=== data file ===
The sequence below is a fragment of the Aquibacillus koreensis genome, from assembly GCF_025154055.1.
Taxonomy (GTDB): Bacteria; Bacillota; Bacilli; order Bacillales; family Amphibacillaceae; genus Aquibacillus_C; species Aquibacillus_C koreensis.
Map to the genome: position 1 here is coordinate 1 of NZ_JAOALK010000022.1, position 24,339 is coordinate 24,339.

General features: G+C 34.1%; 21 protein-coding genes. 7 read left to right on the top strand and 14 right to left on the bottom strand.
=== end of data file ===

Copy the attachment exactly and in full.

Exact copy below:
The sequence below is a fragment of the Aquibacillus koreensis genome, from assembly GCF_025154055.1.
Taxonomy (GTDB): Bacteria; Bacillota; Bacilli; order Bacillales; family Amphibacillaceae; genus Aquibacillus_C; species Aquibacillus_C koreensis.
Map to the genome: position 1 here is coordinate 1 of NZ_JAOALK010000022.1, position 24,339 is coordinate 24,339.

General features: G+C 34.1%; 21 protein-coding genes. 7 read left to right on the top strand and 14 right to left on the bottom strand.